Bank management and boards generally gave in to this pressure, in the bigger banks more so than in the smaller ones. Strategies chosen included concentration on retaining market share, increasing earnings growth and protecting the banks' franchise. The implementation of these strategies as well as comprehension of what they meant for the bank's risk profile varied between institutions. At their most prudent, limits were placed on credit volume to riskier markets and customers were selected based on prudential characteristics. At the other end of the scale, boards adopted general high-growth credit volume or profit targets without apparently really understanding how they would be implemented in practice by staff. It seems to have been quite generally accepted that - traditionally volatile - market funding would continue to be available to enable the achievement of growth targets. The relative level of prudence of the banks, on both the asset and liability side of the balance sheet, was eventually reflected in the extent of the losses suffered by each institution.
Unfortunately, in many cases the documentation of discussions among board members over the Period was, in the view of the Commission, insufficient. A number of members interviewed indicated a strong preference for consensus on boards as well as among managers. It appears to have been difficult for individual members, especially those without banking experience, to express and maintain a view contrary to the majority view on the board. In some cases, members indicated that their approach was to initially register their opposition to a particular decision, but to then adopt the majority view. Contentious issues or strategies were, probably also in the interest of efficiency, seldom revisited unless it was jointly agreed to do so. Over time, managers known for strict credit and risk management were replaced; there is no indication, however, that this was as a result of any policy to actively encourage risk-taking though it may have had that effect.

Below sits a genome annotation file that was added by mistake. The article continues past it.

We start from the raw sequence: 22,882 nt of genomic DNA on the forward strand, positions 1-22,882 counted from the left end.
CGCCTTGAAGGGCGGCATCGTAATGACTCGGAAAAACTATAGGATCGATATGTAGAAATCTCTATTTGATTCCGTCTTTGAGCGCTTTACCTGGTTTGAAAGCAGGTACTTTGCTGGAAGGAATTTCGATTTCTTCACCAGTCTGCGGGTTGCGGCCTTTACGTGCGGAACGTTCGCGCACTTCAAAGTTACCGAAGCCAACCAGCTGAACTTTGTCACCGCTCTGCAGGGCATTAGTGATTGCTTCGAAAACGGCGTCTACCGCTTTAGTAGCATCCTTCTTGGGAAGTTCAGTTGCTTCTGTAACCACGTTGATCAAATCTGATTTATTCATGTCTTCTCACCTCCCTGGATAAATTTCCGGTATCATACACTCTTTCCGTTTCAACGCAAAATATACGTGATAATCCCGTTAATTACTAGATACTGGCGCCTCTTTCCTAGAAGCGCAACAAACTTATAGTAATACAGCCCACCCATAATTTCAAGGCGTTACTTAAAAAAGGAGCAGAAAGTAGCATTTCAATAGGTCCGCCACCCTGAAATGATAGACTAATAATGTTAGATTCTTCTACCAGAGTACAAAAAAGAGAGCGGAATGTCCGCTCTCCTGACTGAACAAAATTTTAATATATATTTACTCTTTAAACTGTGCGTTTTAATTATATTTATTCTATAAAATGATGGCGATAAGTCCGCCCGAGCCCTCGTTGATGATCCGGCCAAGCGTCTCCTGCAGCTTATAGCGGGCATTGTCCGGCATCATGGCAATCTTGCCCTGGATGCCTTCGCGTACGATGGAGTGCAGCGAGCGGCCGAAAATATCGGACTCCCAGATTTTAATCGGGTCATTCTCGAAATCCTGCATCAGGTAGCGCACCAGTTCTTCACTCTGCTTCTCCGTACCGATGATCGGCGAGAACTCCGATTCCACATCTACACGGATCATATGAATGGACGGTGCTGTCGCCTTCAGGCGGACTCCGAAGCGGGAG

In addition, there were some indications that prudential concerns voiced within the operational part of certain banks may have been discouraged. Early warning signs generated lower down in the organisation may in some cases not have reached management or the board. If so, the pressure for conformity in the banks has proven to be quite expensive.
The Silent Observers: External Auditors
The auditors, like other professionals in the banks, had the skills, opportunity and procedures required for detecting and evaluating asset and funding risks. While not working full-time in banks, by long tradition auditors have full access to bank documentation and pronounce on the accuracy of the historic accounts on the basis that the bank will remain solvent a year forward. Within their specific remit auditors provide often voluminous reports to their clients.
Auditors have a number of ways to inform bank leadership of any concerns. In addition to the public audit opinion they give the Audit Committee a more detailed report on their findings on the business and provide a letter setting out any weaknesses identified in the bank's reporting systems. They are also required to provide the FR with copies of these reports. Auditors' commentary, however, regularly focuses only on issues which they consider relate to the accuracy of the historic accounts. In practice, this means that auditors look primarily backwards and at technical issues that may influence the accuracy of the accounts. Nevertheless, auditors are also required to assess whether a bank will remain a going concern for the next year; this seems to require them to make a judgment on at least the shortterm sustainability of the bank's business model and strategy.